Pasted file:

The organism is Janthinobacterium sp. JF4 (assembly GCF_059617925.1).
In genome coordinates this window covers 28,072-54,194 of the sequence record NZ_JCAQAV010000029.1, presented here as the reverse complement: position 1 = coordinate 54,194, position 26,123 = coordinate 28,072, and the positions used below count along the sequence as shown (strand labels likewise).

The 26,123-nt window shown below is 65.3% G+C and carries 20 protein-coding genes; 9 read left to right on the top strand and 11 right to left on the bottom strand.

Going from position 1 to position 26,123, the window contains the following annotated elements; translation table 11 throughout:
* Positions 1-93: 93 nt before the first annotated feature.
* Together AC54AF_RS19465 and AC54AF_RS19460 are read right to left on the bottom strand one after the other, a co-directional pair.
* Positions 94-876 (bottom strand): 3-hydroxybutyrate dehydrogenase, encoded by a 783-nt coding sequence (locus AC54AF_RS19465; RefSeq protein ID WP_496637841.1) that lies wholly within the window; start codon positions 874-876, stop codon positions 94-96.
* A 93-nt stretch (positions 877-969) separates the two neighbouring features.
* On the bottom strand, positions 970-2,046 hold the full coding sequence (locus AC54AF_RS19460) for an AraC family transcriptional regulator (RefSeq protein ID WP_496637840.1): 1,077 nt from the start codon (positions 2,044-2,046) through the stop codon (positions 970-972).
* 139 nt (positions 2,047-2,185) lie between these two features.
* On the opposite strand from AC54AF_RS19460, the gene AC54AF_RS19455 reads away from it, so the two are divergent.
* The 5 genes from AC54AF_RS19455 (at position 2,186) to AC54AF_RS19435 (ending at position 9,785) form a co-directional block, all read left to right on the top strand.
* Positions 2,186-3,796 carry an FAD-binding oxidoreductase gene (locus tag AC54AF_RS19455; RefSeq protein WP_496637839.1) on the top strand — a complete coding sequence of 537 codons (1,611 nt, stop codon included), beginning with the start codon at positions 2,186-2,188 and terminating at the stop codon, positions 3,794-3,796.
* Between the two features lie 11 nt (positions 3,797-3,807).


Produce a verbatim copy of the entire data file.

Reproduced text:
The organism is Janthinobacterium sp. JF4 (assembly GCF_059617925.1).
In genome coordinates this window covers 28,072-54,194 of the sequence record NZ_JCAQAV010000029.1, presented here as the reverse complement: position 1 = coordinate 54,194, position 26,123 = coordinate 28,072, and the positions used below count along the sequence as shown (strand labels likewise).

The 26,123-nt window shown below is 65.3% G+C and carries 20 protein-coding genes; 9 read left to right on the top strand and 11 right to left on the bottom strand.

Going from position 1 to position 26,123, the window contains the following annotated elements; translation table 11 throughout:
* Positions 1-93: 93 nt before the first annotated feature.
* Together AC54AF_RS19465 and AC54AF_RS19460 are read right to left on the bottom strand one after the other, a co-directional pair.
* Positions 94-876 (bottom strand): 3-hydroxybutyrate dehydrogenase, encoded by a 783-nt coding sequence (locus AC54AF_RS19465; RefSeq protein ID WP_496637841.1) that lies wholly within the window; start codon positions 874-876, stop codon positions 94-96.
* A 93-nt stretch (positions 877-969) separates the two neighbouring features.
* On the bottom strand, positions 970-2,046 hold the full coding sequence (locus AC54AF_RS19460) for an AraC family transcriptional regulator (RefSeq protein ID WP_496637840.1): 1,077 nt from the start codon (positions 2,044-2,046) through the stop codon (positions 970-972).
* 139 nt (positions 2,047-2,185) lie between these two features.
* On the opposite strand from AC54AF_RS19460, the gene AC54AF_RS19455 reads away from it, so the two are divergent.
* The 5 genes from AC54AF_RS19455 (at position 2,186) to AC54AF_RS19435 (ending at position 9,785) form a co-directional block, all read left to right on the top strand.
* Positions 2,186-3,796 carry an FAD-binding oxidoreductase gene (locus tag AC54AF_RS19455; RefSeq protein WP_496637839.1) on the top strand — a complete coding sequence of 537 codons (1,611 nt, stop codon included), beginning with the start codon at positions 2,186-2,188 and terminating at the stop codon, positions 3,794-3,796.
* Between the two features lie 11 nt (positions 3,797-3,807).